Growth in global oil demand continues to stagnate as world economic conditions fail to broadly improve, despite a sharp decline in oil prices, the International Energy Agency (IEA) said in a report Friday.
"Macroeconomic weakness continues to restrain global oil demand growth, with fourth quarter 2014 deliveries estimated (at) just 0.6 million barrels per day (mbpd) above year earlier levels. Despite lower prices, demand growth is only forecast to accelerate...
0.9 mb/d in 2015, unchanged since last month's Report," the IEA indicated.
For all of 2014, demand is expected to average 92.4 mbpd, up only 620,000 barrels, or 0.7 percent, on 2013 levels. This represents a five-year low in the progression of oil demand growth and coincides with a sharp decline in demand in the European and Asian areas of the OECD industrialised nations' group.
In 2015, demand growth is forecast to be 1.0 percent over 2014, with total average demand pegged at 93.31 mbpd next year.
The IEA said that the current change in market fundamentals could be "a milestone" in the history of oil markets, and even though prices could evolve, "markets may never be the same" in the future.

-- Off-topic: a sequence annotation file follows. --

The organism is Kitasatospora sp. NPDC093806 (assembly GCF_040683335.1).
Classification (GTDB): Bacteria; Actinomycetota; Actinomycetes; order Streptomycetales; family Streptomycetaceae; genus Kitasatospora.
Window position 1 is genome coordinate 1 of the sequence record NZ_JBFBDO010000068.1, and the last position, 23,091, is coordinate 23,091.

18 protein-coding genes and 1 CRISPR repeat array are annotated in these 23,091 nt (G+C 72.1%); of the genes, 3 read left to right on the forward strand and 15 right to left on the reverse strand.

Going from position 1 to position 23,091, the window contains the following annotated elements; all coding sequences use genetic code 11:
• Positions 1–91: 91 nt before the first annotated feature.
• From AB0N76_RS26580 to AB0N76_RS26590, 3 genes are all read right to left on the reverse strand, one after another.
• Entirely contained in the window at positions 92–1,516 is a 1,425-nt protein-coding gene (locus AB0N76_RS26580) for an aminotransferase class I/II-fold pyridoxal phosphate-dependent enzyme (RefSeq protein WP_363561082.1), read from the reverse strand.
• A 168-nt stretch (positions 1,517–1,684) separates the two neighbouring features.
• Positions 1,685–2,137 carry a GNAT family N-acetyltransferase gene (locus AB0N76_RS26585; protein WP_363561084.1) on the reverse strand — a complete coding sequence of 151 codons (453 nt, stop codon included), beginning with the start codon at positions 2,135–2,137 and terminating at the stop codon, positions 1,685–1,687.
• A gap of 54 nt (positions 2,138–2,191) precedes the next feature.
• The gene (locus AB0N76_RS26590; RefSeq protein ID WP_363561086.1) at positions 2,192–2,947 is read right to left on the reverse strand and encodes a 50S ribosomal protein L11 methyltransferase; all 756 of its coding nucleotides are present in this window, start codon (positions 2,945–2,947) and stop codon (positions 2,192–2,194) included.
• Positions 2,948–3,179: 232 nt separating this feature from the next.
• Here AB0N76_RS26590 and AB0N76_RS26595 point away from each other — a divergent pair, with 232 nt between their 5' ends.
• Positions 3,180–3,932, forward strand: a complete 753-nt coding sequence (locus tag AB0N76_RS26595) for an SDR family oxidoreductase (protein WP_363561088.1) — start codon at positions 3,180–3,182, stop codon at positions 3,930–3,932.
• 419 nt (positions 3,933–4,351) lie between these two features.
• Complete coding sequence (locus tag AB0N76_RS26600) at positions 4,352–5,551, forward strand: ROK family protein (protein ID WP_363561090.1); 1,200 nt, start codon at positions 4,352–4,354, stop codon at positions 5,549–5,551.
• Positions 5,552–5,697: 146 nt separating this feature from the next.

"Steep drops in crude prices are only providing a limited boost to demand, as the price decline is itself partly demand driven," the report noted, but also stressed the US is "a notable exception." The Paris-based Agency, also pointed to a "continued collapse" of oil prices in January, with Brent Crude last trading at USD 48.40 per bbl and WTI at USD 47.75 per bbl.
Predictions for non-OPEC oil supply growth have been scaled back by 350,000 b/d, due to the lower prices. The previous non-OPEC supply growth was projected to be 950,000 b/d and is now put at 600,000 b/d.
OPEC output rose 80,000 b/d in December to reach 30.48 mbpd, following a surge in Iraqi production which compensated for losses in Libyan supply.
The "call" on OPEC crude is now forecast at 29.80 mbpd, just below the target level set by the producer organisation, which has been set at 30.00 mbpd.
OECD inventories now stand at 2.697 billion barrels, down 8.7 million barrels from a month earlier. Preliminary data shows a stock build of 12.5 million barrels for OECD reserves in December.